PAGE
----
Of course, the history of Slovene film doesn't start with the beginning of the Slovene state in 1991; 2005 was the centenary of Slovenian cinema, encompassing films made in the Yugoslav era and before. This was celebrated in London by a short season of movies at the ICA.
The film industry in Slovenia has never been exactly over-laden with funds, but the standard of output has been none the worse for that. However, it has meant that many fine movies never get to international audiences, as funds tend not to run to international promotion. This is a great shame, as the above-mentioned mini-festival in London testified. The first truly all-Slovene film was Na Svoji Zemlji (On Our Land), released in 1948 and directed by France Štiglic.
Hailed by Slovene critics as the best domestic film of all time, Dance in the Rain (1961), was directed by Boštjan Hladnik. Similar in style to the French nouvelle vague, using multiple flashbacks and dream sequences, it tells the story of a young teacher in the fruitless pursuit of love.
Spare Parts (2003) did benefit from a brief release in UK independent cinemas and recieved very good reviews. It's a harrowing story of two petty criminals in the Balkans, who ply their trade in human traffic across the Italian border. The director, Damjan Kozole, won many international awards with this movie and his latest, Labour Equals Freedom, was released in 2005.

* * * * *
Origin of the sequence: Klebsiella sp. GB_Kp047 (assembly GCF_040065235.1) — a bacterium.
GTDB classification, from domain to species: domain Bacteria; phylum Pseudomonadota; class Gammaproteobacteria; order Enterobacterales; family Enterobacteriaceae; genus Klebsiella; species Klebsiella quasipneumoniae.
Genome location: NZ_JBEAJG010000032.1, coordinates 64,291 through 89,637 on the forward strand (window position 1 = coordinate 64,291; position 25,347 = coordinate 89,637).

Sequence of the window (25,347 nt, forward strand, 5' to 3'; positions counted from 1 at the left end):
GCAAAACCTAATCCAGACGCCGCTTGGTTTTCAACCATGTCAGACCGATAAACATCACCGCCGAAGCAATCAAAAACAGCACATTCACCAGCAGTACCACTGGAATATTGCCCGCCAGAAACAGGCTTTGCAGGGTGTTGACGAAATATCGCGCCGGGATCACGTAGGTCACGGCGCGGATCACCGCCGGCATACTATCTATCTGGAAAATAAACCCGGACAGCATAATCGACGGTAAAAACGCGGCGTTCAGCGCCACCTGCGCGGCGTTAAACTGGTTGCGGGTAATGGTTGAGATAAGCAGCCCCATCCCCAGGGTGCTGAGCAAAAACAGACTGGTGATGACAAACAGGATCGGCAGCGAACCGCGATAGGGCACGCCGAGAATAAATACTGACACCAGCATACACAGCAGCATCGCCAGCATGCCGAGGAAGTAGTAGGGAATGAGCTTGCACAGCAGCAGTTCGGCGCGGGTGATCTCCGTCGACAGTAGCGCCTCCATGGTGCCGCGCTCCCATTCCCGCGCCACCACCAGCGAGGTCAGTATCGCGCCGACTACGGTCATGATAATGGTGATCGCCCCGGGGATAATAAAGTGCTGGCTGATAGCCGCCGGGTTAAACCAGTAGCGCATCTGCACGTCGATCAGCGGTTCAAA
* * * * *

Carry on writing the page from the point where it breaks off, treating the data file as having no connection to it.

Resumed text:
Branko Djurić's Kajmak in Marmelada (Cheese and Jam - 2004) is a lively, cross-cultural black comedy which had me laughing in the aisles (not easy at the ICA). It deals with the problems in a marriage between a Bosnian husband and his loving - but maddened - Slovene wife. The three central characters (Djurić himself, plus Tanja Ribič and Dragan Bjelogrlić) are played with some panache and just to ensure that you don't get too involved in the seriousness, there's a brilliantly exploited running gag. Oh, and it pokes a wry finger of fun into the ribs of Slovenian sensibilities.
Kruh in Mleko (Bread and Milk) , by Jan Cvitkovič (2001) takes itself a lot more seriously. Here we see a family torn apart by the good ol' demon drink; a tough yet tender tale of family life and strife.
Well, I said it would be brief, but this is a travel website after all. But to make it a wrap, I should mention the seriously marvelous Bosnian/Slovene co-production No Man's Land (2001), made possible by funding from the European co-production fund, Euroimages. This peach of a movie won the award for best script at Cannes, and the Academy Award for best foreign film. You can get this on DVD. If you haven't seen it: do so now.
Certainly the most celebrated movie character in Slovenia is the boy Kekec (pron. Kekets), played by Matija Barl in the eponymous movie of 1951.
QuickPlot: alpine village, courageous boy saves girl and old man, defeats bad man, returns victorious to village. The end? No - many more films followed, to the delight of thousands of Slovene children. Some of whom lived happily ever after.